Employers are facing an unexpected talent recruitment challenge after the massive unemployment of last year: the pool of qualified talent is shallower than ever. To ensure that they can fill empty roles, MP’s HR services team and talent acquisition solutions team suggest that among their talent acquisition and retention strategies, employers focus on keeping a warm bench of talent ready. To achieve this goal, here are five talent acquisition tips:
1. Build a long-term relationship with candidates, even if they don’t get hired this time.
Sometimes during the HR talent acquisition process, the final few candidates are all excellent fits. The final choice might come down to a small difference, meaning the second or even third-choice candidates would still have been excellent hires. Instead of simply rejecting these candidates, employers should build a longer-term relationship with them. They can begin by sharing some feedback about why the candidate didn’t get the job in this particular case, then note that they could be a fit for an open job down the road. The employer should ask the candidate if they’d like to keep in touch—and then take action. The employer should check in around every six months and reach out when a role opens that the candidate could be an excellent fit for. An applicant tracking system (ATS), like MP’s, could help hiring managers store the resumes and contact information of candidates who weren’t a fit this time, but may be later.
2. Ask the team for referrals for future talent acquisition.
HR providers and talent acquisition services experts always note that talented people know other talented people. People who went to excellent schools or worked for high-performing companies will have many people in their network who are talented and would make great hires. An employer should put out an open call to its internal team for referrals, even for positions that aren’t currently open. If employers don’t already have a referral bonus program, they should consider implementing one. Hiring managers can go so far as to set up calls with referred candidates and interview them, whether they have open roles or not. The employer can then ask if the candidate would like to stay in touch and reach out when a role does open up. Employers should note that this tactic will only work if everyone is honest. Candidates should know from the start that there aren’t currently open roles. Then, they can decide if this abbreviated hiring process is something they’d like to engage in.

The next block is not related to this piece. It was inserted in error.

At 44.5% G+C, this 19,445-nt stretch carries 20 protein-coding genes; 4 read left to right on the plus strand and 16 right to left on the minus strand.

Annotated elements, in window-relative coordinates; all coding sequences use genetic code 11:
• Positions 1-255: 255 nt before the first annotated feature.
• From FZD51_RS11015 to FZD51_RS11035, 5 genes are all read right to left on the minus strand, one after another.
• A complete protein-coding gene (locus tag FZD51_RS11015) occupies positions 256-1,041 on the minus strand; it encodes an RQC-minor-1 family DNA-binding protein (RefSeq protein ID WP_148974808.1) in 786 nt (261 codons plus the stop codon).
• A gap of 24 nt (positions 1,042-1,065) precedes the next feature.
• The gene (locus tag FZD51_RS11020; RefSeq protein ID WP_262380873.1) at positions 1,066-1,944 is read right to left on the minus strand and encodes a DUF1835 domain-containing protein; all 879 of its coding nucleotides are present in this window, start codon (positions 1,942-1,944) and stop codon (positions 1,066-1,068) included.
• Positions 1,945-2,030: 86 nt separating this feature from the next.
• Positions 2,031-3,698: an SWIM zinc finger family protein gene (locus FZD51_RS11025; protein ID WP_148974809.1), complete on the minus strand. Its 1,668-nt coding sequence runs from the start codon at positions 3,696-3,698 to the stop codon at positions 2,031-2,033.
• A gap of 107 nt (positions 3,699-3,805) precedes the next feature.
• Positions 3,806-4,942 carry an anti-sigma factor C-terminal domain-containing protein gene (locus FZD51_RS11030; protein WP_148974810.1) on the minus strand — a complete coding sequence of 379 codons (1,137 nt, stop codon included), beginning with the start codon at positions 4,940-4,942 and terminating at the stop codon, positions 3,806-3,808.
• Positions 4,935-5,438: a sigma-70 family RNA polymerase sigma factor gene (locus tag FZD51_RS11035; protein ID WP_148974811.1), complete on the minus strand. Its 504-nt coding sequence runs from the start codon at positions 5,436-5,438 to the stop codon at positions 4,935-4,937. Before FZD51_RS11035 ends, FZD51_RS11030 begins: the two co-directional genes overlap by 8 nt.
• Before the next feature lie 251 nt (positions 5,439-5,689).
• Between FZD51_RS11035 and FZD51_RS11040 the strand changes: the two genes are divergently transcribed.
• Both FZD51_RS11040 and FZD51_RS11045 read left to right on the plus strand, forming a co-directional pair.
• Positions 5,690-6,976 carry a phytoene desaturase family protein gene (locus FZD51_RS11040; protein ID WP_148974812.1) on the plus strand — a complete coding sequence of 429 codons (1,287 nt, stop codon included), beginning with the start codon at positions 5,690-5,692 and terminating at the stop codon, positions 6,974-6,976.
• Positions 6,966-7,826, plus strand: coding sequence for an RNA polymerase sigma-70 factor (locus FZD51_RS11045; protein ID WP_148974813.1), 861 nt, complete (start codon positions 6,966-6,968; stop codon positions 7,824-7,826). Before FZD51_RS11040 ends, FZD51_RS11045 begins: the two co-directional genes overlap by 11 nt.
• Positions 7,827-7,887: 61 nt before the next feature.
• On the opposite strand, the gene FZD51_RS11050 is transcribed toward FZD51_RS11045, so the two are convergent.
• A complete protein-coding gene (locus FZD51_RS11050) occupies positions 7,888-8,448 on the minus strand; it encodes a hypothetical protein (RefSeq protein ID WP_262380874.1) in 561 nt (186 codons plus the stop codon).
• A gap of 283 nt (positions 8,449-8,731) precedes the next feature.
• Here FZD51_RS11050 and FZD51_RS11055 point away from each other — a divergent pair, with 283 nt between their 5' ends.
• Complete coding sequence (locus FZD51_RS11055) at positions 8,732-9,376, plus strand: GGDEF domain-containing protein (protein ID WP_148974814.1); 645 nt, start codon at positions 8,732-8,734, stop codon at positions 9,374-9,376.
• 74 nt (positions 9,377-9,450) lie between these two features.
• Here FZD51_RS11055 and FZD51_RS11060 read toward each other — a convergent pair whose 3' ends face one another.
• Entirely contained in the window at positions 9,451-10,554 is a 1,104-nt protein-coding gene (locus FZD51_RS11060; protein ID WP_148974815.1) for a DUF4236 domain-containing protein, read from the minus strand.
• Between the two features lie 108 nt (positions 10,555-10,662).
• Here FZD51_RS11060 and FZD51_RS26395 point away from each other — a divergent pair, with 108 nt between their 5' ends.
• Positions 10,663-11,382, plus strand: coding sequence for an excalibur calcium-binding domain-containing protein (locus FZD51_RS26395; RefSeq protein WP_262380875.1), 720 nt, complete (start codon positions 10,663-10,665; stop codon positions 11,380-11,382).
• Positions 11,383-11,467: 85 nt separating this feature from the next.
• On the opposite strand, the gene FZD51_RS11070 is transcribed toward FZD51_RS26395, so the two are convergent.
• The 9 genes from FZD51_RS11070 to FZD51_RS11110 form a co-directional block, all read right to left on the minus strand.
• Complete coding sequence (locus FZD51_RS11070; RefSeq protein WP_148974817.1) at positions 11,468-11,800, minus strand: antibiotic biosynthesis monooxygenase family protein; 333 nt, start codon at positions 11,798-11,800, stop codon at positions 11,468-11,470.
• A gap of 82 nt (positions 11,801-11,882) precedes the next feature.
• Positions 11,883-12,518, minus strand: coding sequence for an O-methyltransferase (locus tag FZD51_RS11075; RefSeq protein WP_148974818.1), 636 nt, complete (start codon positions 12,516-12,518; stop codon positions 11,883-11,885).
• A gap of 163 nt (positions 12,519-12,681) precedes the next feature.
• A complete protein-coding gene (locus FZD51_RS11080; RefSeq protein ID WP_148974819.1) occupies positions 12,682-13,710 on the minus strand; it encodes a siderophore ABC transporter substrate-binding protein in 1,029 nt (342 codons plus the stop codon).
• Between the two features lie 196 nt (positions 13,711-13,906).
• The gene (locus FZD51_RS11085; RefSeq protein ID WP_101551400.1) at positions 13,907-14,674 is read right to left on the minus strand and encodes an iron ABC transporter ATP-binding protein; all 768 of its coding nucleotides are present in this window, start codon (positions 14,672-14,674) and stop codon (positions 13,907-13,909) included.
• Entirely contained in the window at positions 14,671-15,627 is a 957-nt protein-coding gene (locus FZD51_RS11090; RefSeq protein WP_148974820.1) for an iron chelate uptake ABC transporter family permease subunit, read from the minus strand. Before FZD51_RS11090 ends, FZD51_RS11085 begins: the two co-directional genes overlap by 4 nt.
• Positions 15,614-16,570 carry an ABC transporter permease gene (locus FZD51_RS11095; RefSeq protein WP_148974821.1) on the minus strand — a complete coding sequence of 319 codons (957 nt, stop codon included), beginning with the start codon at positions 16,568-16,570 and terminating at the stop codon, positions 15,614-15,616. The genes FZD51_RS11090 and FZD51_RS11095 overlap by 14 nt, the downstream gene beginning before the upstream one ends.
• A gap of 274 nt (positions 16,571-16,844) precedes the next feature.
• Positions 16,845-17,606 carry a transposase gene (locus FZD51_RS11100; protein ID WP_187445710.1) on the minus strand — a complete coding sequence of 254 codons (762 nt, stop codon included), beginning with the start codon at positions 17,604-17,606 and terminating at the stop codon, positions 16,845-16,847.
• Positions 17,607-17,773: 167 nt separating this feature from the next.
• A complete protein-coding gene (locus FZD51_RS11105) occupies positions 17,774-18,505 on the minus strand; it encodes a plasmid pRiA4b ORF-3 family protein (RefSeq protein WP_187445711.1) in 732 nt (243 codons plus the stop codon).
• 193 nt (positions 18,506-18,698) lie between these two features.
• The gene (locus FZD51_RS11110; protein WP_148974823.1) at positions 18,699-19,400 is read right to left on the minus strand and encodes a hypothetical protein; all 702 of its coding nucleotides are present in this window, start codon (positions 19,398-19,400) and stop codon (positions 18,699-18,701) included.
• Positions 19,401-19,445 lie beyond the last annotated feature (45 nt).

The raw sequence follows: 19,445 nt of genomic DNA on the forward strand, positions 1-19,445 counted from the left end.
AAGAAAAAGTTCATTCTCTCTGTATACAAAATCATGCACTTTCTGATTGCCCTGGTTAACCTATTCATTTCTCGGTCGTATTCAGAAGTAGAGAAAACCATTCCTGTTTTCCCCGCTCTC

3. Start recruiting before positions open up to prepare for future talent acquisition needs.
Many employers have certain roles that are cyclically open. To ensure a faster and better hiring process for these roles, employers can create job postings ahead of time. They can even post their ads, saving resumes of candidates who could be a suitable fit when the role does open up. This process might also be occasionally applicable for roles that aren’t often open, but are key to the organization. If an employer loses a star team member, it can make the loss less impactful if there are already candidates lined up to call for the hiring process.
4. Make a practice of communicating more frequently with star candidates through the talent acquisition process.
If an employer makes it a best practice to share frequent updates with impressive candidates during the hiring process, this will help them to build a roster of people to call in the future. (Sometimes, this may even mean sharing that there is no update for the candidate. Another tactic is to check in with the candidate to see how their job search is going and if they have any other offers lined up.) Even if a candidate wasn’t hired, if the employer treated them well and kept them updated through an interview and hiring process, they may want to stay in touch for future open roles. If the candidate decides that they don’t want this particular job at this particular moment, they may also still want to stay in touch if the hiring process was a positive one. There are many scenarios in which candidates aren’t hired, but the company may want to reach out to them about future roles. This will be much more possible if the candidate felt as though they were treated with respect and given frequent, honest updates about the hiring process.
5. Encourage candidates to take viable offers if they get them.
Keeping a bench of warm talent will only work if an employer is honest and acts with integrity. If candidates have a good offer on the table, the employer should let the candidate go. They may still be able to hire that candidate later or get a referral from them. If they are misleading and suggest the candidate wait for an open opportunity, this may sour the relationship. Employers should also be aware that acting with honesty and integrity is always of the utmost importance for their employer brand. Candidates who have a bad experience with employers will post about it online and other candidates will read it!
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